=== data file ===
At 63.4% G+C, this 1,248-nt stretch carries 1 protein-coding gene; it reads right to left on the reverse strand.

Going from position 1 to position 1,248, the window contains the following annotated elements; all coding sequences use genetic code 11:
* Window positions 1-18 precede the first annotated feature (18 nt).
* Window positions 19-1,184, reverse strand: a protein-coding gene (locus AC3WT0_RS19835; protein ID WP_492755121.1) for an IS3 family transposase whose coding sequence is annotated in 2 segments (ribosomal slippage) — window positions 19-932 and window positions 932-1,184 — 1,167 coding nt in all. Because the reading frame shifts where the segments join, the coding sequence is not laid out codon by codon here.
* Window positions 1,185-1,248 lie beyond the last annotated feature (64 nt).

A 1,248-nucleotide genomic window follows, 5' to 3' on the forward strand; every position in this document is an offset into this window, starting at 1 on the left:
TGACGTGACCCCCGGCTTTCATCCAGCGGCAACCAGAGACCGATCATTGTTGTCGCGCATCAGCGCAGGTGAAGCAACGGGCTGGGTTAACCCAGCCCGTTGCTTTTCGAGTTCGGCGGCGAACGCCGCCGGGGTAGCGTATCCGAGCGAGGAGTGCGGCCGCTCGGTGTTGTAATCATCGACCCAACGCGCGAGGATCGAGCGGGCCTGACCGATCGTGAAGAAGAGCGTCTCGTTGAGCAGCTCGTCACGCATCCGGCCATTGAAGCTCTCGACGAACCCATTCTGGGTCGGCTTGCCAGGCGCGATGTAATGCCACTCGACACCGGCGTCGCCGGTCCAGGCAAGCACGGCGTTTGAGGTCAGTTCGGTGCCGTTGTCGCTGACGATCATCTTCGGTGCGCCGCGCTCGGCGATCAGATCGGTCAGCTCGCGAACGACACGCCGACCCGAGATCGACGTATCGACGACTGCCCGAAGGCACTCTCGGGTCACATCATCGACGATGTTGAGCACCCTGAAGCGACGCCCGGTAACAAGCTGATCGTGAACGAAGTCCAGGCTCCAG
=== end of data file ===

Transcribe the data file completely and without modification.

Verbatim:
At 63.4% G+C, this 1,248-nt stretch carries 1 protein-coding gene; it reads right to left on the reverse strand.

Going from position 1 to position 1,248, the window contains the following annotated elements; all coding sequences use genetic code 11:
* Window positions 1-18 precede the first annotated feature (18 nt).
* Window positions 19-1,184, reverse strand: a protein-coding gene (locus AC3WT0_RS19835; protein ID WP_492755121.1) for an IS3 family transposase whose coding sequence is annotated in 2 segments (ribosomal slippage) — window positions 19-932 and window positions 932-1,184 — 1,167 coding nt in all. Because the reading frame shifts where the segments join, the coding sequence is not laid out codon by codon here.
* Window positions 1,185-1,248 lie beyond the last annotated feature (64 nt).

A 1,248-nucleotide genomic window follows, 5' to 3' on the forward strand; every position in this document is an offset into this window, starting at 1 on the left:
TGACGTGACCCCCGGCTTTCATCCAGCGGCAACCAGAGACCGATCATTGTTGTCGCGCATCAGCGCAGGTGAAGCAACGGGCTGGGTTAACCCAGCCCGTTGCTTTTCGAGTTCGGCGGCGAACGCCGCCGGGGTAGCGTATCCGAGCGAGGAGTGCGGCCGCTCGGTGTTGTAATCATCGACCCAACGCGCGAGGATCGAGCGGGCCTGACCGATCGTGAAGAAGAGCGTCTCGTTGAGCAGCTCGTCACGCATCCGGCCATTGAAGCTCTCGACGAACCCATTCTGGGTCGGCTTGCCAGGCGCGATGTAATGCCACTCGACACCGGCGTCGCCGGTCCAGGCAAGCACGGCGTTTGAGGTCAGTTCGGTGCCGTTGTCGCTGACGATCATCTTCGGTGCGCCGCGCTCGGCGATCAGATCGGTCAGCTCGCGAACGACACGCCGACCCGAGATCGACGTATCGACGACTGCCCGAAGGCACTCTCGGGTCACATCATCGACGATGTTGAGCACCCTGAAGCGACGCCCGGTAACAAGCTGATCGTGAACGAAGTCCAGGCTCCAG